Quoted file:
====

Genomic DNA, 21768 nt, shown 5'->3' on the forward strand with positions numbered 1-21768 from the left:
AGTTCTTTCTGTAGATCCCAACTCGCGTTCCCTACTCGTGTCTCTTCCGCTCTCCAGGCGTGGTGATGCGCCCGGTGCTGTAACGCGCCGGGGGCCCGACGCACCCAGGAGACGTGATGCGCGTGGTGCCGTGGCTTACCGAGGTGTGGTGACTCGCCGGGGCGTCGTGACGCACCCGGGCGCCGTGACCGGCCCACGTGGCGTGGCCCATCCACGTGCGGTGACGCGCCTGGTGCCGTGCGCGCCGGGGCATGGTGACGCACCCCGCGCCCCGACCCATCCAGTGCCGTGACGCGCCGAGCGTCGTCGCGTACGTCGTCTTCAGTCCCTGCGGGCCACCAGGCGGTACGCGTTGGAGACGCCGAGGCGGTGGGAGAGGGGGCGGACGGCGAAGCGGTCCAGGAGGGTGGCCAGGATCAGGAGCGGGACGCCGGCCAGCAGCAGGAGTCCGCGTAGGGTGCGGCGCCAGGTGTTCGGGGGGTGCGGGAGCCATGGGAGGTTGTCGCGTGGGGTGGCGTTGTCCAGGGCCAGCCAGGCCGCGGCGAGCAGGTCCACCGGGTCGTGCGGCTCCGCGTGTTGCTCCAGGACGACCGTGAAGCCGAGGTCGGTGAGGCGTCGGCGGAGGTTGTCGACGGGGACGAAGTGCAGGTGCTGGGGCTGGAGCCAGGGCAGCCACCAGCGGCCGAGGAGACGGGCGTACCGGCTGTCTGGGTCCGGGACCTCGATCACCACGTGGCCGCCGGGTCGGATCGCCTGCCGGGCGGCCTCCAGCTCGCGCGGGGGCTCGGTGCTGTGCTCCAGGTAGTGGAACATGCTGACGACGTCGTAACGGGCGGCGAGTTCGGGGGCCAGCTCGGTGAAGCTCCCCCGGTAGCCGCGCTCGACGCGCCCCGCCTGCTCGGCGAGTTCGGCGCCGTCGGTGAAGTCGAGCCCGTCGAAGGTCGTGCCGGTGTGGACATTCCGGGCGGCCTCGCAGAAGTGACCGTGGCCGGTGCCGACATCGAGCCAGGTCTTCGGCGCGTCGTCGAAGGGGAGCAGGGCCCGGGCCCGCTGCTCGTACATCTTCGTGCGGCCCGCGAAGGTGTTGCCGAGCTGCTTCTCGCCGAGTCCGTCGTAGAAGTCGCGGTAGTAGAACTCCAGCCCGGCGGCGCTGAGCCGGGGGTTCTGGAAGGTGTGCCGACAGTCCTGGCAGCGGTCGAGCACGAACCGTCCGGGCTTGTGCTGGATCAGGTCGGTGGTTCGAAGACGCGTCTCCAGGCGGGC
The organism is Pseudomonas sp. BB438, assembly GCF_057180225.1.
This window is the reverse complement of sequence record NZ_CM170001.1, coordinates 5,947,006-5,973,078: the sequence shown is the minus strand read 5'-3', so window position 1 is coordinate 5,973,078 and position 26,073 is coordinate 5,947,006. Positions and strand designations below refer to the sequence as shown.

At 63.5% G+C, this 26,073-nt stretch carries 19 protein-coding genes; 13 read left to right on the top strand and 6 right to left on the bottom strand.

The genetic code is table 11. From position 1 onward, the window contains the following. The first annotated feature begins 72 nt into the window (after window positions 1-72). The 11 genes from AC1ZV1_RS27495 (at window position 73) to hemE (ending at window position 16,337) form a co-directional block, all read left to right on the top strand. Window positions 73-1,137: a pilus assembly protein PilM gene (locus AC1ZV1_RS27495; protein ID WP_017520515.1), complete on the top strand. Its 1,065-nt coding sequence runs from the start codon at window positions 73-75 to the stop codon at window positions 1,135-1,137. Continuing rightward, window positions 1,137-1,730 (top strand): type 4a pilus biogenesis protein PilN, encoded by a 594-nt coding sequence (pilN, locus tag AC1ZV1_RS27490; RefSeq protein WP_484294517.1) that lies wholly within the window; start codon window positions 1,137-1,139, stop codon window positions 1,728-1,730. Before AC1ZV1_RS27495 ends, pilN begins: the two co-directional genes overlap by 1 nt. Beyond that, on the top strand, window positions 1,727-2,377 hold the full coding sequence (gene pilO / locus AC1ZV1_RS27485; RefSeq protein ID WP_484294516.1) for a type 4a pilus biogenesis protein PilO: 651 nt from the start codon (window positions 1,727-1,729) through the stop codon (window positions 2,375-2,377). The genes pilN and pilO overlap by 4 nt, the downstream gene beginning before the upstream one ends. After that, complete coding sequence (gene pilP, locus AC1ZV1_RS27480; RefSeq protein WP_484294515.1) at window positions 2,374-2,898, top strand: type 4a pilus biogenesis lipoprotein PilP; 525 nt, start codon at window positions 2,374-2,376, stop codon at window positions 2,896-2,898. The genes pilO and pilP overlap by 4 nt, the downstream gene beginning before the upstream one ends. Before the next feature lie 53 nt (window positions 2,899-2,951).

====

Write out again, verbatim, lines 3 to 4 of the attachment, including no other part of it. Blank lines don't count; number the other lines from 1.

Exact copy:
The organism is Pseudomonas sp. BB438, assembly GCF_057180225.1.
This window is the reverse complement of sequence record NZ_CM170001.1, coordinates 5,947,006-5,973,078: the sequence shown is the minus strand read 5'-3', so window position 1 is coordinate 5,973,078 and position 26,073 is coordinate 5,947,006. Positions and strand designations below refer to the sequence as shown.